Leaf Chromatography

406 Words2 Pages
In this experiment, chromatography pigment papers are used to test the qualitative pigment in mustard leaves. Green extract of mustard leaves are obtain from grinded by mortar. Mustard leaves wash by acetone before grind by mortar. Acetone is a good solvent for extracting these non-polar pigments from the mustard leaves. As well as some other pigments in smaller amounts. Whether or not it will be able to detect these other pigments will depend on several variable factors. Unfortunately, acetone is miscible (will mix with) with water as well; so acetone extract will also contain a good deal of water. The leaves of plants contain a number of colour pigments generally falling into two categories, chlorophylls and carotenoids. Chlorophylls is the pigments that make plants look…show more content…
These highly conjugated compounds capture the (non-green) light energy used in photosynthesis. Mustard leaves contain chlorophyll a and b and β-carotene as major pigments as well as smaller amounts of other pigments such as xanthophylls; these are oxidized versions of carotenes and phenophytins. In this experiment we will isolate and separate the mustard pigments using differences in polarity to effect the separation. All chromatographic techniques from the mixture, that is to be separated, through a material that retains some components more than others. This cause different component to flow through the material at different speeds, so they separate . Since the different components are colour differently, we can follow this separation visually. When chromatography paper that contains green extract spot is placed on acetone, pigment from extract move out from the spot. This show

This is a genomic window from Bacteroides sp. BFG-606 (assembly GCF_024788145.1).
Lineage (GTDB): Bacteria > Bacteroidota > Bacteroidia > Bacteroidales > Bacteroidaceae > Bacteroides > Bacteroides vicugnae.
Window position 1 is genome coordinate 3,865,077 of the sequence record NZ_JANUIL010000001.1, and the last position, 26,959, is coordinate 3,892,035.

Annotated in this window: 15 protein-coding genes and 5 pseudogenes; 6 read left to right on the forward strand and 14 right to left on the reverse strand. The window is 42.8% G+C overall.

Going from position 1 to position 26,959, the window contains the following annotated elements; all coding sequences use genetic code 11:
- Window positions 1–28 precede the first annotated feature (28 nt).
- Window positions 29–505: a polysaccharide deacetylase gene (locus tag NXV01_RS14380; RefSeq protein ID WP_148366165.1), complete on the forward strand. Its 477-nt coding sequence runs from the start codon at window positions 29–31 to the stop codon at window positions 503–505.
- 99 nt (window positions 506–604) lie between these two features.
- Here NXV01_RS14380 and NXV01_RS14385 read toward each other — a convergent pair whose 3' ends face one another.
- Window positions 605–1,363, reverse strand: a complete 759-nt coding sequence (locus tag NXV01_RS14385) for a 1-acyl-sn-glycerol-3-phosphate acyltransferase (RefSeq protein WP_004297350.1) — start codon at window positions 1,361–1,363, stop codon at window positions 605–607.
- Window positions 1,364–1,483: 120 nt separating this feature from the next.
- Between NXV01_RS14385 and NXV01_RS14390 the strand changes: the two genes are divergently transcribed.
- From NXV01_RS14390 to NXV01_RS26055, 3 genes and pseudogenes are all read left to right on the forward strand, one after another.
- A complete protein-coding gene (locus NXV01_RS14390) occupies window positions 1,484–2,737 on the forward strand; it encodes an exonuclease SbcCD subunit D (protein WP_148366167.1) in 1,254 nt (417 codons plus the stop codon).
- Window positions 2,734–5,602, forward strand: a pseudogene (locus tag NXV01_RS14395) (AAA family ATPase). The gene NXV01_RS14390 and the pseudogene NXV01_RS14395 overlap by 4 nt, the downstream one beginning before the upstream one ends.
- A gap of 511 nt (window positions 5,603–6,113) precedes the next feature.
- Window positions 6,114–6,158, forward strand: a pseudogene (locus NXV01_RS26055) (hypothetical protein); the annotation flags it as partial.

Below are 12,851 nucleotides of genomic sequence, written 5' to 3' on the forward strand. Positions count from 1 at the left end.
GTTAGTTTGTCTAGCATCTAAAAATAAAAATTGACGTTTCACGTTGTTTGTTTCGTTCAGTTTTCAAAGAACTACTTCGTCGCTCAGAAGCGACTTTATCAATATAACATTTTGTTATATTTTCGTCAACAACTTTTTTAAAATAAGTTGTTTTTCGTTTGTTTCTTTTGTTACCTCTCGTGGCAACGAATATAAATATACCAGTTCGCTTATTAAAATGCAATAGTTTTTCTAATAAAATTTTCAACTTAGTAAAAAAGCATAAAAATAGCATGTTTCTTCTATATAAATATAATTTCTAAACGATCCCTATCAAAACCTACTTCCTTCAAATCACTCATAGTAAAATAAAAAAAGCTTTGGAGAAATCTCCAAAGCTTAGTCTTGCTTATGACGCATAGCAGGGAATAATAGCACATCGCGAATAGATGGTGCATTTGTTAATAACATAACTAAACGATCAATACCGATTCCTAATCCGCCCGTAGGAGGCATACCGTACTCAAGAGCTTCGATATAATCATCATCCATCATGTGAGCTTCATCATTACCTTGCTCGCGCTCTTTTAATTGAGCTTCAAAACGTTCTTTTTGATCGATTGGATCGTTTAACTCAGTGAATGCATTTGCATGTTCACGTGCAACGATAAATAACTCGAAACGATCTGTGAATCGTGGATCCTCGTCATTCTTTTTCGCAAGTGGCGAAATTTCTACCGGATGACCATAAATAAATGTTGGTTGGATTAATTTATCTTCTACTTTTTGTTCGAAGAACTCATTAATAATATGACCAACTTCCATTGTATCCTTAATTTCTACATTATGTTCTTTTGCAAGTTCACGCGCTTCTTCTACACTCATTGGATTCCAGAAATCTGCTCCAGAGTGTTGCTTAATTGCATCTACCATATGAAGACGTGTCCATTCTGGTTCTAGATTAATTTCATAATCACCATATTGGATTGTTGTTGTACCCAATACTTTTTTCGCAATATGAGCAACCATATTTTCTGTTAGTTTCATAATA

More about Leaf Chromatography

Open Document